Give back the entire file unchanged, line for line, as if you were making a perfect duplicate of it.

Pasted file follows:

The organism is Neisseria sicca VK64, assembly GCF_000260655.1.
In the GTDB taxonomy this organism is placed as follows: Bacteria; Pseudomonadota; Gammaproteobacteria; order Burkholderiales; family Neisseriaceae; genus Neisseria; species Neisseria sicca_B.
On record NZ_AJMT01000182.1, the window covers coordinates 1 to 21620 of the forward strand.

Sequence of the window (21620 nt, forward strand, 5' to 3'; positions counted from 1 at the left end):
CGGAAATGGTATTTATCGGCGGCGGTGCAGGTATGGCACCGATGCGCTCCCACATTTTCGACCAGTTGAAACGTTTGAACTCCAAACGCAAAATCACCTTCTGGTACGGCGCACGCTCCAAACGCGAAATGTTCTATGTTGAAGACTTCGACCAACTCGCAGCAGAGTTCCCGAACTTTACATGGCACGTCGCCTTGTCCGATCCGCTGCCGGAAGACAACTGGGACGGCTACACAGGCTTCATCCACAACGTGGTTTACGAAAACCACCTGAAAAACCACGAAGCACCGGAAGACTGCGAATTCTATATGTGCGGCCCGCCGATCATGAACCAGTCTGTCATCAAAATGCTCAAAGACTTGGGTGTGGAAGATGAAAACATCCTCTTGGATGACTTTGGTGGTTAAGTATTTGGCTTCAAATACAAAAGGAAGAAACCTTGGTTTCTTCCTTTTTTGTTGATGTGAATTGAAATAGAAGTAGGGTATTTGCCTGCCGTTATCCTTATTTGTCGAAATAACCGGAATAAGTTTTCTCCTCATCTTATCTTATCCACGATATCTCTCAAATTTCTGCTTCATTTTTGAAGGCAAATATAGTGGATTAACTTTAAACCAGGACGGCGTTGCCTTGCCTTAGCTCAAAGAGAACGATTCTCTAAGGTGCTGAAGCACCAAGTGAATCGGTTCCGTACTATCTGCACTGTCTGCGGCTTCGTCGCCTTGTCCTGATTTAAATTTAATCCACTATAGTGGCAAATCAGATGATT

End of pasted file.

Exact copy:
The organism is Neisseria sicca VK64, assembly GCF_000260655.1.
In the GTDB taxonomy this organism is placed as follows: Bacteria; Pseudomonadota; Gammaproteobacteria; order Burkholderiales; family Neisseriaceae; genus Neisseria; species Neisseria sicca_B.
On record NZ_AJMT01000182.1, the window covers coordinates 1 to 21620 of the forward strand.

Sequence of the window (21620 nt, forward strand, 5' to 3'; positions counted from 1 at the left end):
CGGAAATGGTATTTATCGGCGGCGGTGCAGGTATGGCACCGATGCGCTCCCACATTTTCGACCAGTTGAAACGTTTGAACTCCAAACGCAAAATCACCTTCTGGTACGGCGCACGCTCCAAACGCGAAATGTTCTATGTTGAAGACTTCGACCAACTCGCAGCAGAGTTCCCGAACTTTACATGGCACGTCGCCTTGTCCGATCCGCTGCCGGAAGACAACTGGGACGGCTACACAGGCTTCATCCACAACGTGGTTTACGAAAACCACCTGAAAAACCACGAAGCACCGGAAGACTGCGAATTCTATATGTGCGGCCCGCCGATCATGAACCAGTCTGTCATCAAAATGCTCAAAGACTTGGGTGTGGAAGATGAAAACATCCTCTTGGATGACTTTGGTGGTTAAGTATTTGGCTTCAAATACAAAAGGAAGAAACCTTGGTTTCTTCCTTTTTTGTTGATGTGAATTGAAATAGAAGTAGGGTATTTGCCTGCCGTTATCCTTATTTGTCGAAATAACCGGAATAAGTTTTCTCCTCATCTTATCTTATCCACGATATCTCTCAAATTTCTGCTTCATTTTTGAAGGCAAATATAGTGGATTAACTTTAAACCAGGACGGCGTTGCCTTGCCTTAGCTCAAAGAGAACGATTCTCTAAGGTGCTGAAGCACCAAGTGAATCGGTTCCGTACTATCTGCACTGTCTGCGGCTTCGTCGCCTTGTCCTGATTTAAATTTAATCCACTATAGTGGCAAATCAGATGATT